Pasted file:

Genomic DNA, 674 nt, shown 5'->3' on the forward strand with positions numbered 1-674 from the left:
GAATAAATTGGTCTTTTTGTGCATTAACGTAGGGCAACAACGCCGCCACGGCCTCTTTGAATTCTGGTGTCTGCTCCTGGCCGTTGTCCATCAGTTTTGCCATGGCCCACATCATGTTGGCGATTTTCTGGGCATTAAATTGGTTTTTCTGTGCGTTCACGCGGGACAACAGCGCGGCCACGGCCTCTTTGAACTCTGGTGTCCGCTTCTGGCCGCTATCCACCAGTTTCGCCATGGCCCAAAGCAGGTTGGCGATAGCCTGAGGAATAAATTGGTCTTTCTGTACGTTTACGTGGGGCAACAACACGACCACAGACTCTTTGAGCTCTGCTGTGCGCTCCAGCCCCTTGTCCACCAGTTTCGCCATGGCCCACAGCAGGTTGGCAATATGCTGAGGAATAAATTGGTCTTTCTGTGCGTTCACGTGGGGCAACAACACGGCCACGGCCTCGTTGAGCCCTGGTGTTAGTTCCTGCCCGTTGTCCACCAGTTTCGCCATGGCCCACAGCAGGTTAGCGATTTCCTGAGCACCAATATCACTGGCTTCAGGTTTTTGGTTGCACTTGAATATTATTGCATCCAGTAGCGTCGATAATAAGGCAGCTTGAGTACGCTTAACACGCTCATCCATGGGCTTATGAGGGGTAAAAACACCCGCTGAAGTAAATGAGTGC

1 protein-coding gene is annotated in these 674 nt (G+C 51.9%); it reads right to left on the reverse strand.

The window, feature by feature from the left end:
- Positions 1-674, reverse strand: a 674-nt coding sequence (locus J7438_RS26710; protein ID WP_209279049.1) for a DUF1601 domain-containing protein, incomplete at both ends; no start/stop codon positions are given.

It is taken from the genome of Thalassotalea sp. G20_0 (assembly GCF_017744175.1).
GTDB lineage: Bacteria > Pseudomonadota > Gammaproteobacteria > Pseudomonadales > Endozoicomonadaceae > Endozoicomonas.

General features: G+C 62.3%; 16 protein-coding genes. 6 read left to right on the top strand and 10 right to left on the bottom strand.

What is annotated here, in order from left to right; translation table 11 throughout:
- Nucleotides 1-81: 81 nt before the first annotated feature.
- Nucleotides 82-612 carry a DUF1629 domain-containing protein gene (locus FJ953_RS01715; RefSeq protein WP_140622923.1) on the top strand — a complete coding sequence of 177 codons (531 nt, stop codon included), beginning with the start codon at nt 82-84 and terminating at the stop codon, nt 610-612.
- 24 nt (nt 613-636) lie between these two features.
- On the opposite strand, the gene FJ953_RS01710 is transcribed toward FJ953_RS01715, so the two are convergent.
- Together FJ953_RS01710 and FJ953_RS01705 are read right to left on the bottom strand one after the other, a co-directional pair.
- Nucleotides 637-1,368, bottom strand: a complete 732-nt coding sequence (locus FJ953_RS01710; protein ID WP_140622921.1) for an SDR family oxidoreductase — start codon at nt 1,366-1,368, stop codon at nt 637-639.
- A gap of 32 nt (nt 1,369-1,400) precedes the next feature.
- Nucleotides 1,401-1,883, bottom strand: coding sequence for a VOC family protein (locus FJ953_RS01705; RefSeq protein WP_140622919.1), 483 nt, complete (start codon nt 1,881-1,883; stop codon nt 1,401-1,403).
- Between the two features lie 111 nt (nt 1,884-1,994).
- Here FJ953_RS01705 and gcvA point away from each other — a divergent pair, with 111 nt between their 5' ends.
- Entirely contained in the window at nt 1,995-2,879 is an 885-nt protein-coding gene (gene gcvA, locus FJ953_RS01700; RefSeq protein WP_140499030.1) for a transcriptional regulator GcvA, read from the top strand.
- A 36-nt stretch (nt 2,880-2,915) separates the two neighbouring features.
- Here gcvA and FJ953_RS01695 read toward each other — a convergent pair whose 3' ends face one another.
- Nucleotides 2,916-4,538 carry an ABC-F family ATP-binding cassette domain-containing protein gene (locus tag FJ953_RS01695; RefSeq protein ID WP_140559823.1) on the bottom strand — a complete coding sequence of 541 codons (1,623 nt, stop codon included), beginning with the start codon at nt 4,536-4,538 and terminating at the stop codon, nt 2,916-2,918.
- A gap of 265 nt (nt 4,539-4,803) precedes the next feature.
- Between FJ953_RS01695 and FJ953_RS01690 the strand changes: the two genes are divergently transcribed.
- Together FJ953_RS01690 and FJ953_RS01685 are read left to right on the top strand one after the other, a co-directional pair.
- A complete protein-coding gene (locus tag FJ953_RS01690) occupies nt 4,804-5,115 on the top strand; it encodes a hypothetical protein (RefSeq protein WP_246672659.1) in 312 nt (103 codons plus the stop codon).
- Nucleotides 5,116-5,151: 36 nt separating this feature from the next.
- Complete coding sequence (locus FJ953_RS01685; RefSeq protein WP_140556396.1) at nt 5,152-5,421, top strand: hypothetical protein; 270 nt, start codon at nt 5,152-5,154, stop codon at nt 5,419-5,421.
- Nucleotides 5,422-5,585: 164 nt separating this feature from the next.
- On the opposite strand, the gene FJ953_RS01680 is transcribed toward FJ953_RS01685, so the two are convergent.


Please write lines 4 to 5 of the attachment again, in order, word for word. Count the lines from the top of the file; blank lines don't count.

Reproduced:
The window, feature by feature from the left end:
- Positions 1-674, reverse strand: a 674-nt coding sequence (locus J7438_RS26710; protein ID WP_209279049.1) for a DUF1601 domain-containing protein, incomplete at both ends; no start/stop codon positions are given.